In the latest phase of the quest to turn everything into an NFT, crypto traders are now bidding to digitally own a 1,784-lb. cube of tungsten in Willowbrook, Illinois. According to the terms of the sale, which will have the receipt posted to the blockchain for posterity, the “owner” can have one supervised visit to the cube per year to touch or photograph it.
Over the past two weeks, a joke fired off by Coin Center's Neeraj Agrawal about a nonexistent tungsten shortage thanks to crypto traders buying cubes of tungsten due to a meme actually caused one for Midwest Tungsten Service. The Illinois manufacturer actually creates small cubes of tungsten, and the tweet caused a 300 percent increase in sales that depleted the company’s stock on Amazon, Coindesk reported.
Last week, The Block reported that the company entered a partnership with crypto payment processor OpenNode to accept Bitcoin payments. One explanation as to why this is happening, which doesn’t really explain why this is happening, was offered to The Block by CMS Holdings' Dan Matuszewski, who said "crypto just has a propensity for the density." Tungsten is a very dense metal, comparable to uranium or gold, and its surprising weight is, apparently, pleasurable.
Midwest Tungsten told Coindesk that it primarily makes these cubes for industrial firms, and Sean Murray, the company's director of e-commerce, suggested to Coindesk there would be a 14-inch cube next. The company offers cubes ranging from an 18-gram, 1-centimeter cube that costs $19.99 to a 41-pound, 4-inch cube that costs $2,999.99.
Well, the 14-inch cube is finally here. It weighs 1,784 poinds and is now listed on OpenSea as an NFT. Seemingly, it’s the biggest cube that Midwest Tungsten can create.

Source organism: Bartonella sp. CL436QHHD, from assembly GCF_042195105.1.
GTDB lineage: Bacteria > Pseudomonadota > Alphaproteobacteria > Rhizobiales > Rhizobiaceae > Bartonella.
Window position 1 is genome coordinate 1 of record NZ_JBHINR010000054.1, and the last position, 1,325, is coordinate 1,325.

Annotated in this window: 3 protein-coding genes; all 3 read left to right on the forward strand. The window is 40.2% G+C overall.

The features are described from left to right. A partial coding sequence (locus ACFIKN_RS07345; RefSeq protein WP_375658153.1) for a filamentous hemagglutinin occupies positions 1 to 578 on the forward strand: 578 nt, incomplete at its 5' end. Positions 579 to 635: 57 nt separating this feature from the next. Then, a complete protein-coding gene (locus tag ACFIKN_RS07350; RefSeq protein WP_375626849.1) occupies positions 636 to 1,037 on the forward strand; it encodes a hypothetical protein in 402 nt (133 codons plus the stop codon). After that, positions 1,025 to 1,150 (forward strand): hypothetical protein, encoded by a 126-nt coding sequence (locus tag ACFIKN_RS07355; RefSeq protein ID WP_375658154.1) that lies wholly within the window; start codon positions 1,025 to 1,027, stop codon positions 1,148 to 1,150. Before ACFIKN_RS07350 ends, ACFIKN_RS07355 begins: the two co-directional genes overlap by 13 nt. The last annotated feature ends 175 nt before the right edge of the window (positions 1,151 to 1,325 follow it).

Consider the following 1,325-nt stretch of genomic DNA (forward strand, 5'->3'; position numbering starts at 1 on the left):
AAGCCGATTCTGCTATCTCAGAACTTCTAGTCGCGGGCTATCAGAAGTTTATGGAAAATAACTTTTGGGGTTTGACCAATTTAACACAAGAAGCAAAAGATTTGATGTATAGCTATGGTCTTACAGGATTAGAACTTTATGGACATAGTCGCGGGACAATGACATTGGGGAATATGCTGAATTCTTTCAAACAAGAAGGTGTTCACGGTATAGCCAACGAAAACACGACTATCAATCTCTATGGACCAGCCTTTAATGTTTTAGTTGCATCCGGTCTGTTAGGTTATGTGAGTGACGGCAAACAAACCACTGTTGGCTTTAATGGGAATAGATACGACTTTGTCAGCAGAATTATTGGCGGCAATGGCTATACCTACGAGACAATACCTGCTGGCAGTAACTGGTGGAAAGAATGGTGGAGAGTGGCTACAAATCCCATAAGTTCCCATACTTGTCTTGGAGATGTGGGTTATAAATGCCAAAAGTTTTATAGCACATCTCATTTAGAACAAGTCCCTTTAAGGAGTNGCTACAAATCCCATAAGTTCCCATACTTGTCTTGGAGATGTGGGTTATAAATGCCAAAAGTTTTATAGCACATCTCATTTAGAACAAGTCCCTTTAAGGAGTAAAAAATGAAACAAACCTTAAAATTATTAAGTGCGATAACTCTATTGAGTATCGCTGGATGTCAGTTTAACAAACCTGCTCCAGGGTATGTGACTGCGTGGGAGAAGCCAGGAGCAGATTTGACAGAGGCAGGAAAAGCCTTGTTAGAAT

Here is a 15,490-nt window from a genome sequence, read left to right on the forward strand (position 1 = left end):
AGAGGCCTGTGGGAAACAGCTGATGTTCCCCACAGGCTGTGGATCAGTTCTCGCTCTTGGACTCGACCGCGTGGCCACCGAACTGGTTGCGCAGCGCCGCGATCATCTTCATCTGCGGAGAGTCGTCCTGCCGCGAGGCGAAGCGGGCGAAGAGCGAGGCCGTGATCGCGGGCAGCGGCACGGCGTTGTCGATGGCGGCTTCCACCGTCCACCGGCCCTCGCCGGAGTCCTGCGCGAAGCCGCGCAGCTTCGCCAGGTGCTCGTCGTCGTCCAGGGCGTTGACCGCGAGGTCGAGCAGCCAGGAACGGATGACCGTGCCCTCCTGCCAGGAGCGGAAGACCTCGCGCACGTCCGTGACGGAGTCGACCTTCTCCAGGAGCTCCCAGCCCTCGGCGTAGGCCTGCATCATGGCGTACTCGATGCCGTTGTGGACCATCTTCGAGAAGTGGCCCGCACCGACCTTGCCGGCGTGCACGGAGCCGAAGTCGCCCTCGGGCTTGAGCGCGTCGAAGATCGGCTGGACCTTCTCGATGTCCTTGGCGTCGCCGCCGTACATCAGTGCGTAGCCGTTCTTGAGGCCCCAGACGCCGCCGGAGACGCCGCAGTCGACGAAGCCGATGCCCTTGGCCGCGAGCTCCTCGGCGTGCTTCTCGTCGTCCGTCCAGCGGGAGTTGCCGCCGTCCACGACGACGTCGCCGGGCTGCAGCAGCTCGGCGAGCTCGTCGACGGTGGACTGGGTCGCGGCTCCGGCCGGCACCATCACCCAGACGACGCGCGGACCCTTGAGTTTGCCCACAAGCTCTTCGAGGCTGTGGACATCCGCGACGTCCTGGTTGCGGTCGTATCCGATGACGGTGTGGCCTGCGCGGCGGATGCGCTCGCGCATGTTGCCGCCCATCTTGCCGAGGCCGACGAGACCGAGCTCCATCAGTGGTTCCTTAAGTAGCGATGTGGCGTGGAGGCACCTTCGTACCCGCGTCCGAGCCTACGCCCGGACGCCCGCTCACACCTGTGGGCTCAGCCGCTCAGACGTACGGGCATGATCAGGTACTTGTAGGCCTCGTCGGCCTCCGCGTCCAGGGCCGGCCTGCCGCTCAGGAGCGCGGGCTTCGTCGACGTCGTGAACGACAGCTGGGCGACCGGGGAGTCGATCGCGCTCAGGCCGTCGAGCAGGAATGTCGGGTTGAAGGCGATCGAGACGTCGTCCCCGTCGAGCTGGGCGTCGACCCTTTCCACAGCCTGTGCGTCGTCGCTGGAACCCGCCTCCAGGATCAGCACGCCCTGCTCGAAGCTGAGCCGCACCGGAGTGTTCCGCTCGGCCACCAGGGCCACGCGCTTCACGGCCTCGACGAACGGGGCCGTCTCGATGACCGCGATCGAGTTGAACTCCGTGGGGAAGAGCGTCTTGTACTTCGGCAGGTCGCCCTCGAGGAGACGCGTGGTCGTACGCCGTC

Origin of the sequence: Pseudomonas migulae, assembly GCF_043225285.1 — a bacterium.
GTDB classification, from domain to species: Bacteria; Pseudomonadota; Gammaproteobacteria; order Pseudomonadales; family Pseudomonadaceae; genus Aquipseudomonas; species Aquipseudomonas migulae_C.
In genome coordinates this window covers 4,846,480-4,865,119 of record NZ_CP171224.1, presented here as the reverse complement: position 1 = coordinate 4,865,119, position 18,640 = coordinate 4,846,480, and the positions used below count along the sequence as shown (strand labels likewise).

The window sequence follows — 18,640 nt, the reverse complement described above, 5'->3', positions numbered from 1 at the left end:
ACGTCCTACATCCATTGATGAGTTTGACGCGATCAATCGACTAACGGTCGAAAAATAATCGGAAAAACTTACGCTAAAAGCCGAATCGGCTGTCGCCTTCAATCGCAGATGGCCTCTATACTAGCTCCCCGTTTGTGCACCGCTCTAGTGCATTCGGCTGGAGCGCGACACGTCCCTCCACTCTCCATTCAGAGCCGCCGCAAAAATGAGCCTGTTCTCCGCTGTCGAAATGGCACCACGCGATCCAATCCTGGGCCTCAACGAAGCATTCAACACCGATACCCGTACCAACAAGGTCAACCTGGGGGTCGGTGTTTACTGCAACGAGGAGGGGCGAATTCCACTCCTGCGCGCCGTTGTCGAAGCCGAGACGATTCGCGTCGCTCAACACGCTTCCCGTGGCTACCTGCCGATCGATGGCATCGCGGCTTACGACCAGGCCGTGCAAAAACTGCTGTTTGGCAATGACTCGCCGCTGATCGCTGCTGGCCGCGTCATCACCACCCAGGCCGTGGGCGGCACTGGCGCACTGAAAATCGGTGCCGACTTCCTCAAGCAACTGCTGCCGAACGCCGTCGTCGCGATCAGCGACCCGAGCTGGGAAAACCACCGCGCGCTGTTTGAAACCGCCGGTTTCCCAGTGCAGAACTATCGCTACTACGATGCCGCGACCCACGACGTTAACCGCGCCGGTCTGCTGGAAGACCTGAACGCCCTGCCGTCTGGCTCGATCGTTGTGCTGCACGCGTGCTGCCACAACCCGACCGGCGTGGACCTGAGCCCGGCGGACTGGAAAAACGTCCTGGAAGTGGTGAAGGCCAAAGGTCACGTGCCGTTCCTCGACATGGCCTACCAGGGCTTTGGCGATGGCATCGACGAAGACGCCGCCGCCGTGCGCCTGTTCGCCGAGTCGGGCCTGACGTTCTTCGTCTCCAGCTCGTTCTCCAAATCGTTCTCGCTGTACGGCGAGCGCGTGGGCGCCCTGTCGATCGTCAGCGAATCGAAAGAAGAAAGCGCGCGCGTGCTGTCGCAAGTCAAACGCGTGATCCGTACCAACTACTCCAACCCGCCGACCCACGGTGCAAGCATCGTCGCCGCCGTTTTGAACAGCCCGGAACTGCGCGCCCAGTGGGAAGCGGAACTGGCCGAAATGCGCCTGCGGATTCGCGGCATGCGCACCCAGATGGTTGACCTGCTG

“Since we began selling the cube we have constantly asked ourselves, 'What is the right size?', and 'Would anyone buy a bigger cube?' Only recently has anyone asked us, or have we asked ourselves, 'What is the biggest cube we can make?' We have an answer that creates a bit of a problem. The answer is 14" and 1,784 lbs (809 kg). The problem is, what do with it if we make it. Shipping and receiving can be a problem,” the company wrote in a blog post.
To get around the issues inherent in creating such a massively heavy object for sale, Midwest Tungsten has put some restrictions on the sale of the cube, which will be kept at the company’s HQ:
“One visit to see/photograph/touch the cube per calendar year will be allowed and scheduled with a Midwest Tungsten Service representative,” the NFT listing reads. “Subsequent owners of the NFT cannot visit the cube in a year in which the cube has already been visited. The cube will not be available to view until 10 weeks after the first sale.”
The minimum bid is 47.74 ETH, currently equivalent to $201,295.23. According to the listing, the only way to take physical possession of the cube will be to burn the NFT, meaning send it to a dead-end address so it can no longer be traded.
Personally, I think it’s beautiful that we live in a world where you can scan your eyes with an Orb for crypto in the morning and then start your annual pilgrimage to see the cube you bought with crypto in the evening.
Midwest Tungsten Service didn’t respond to a request for comment.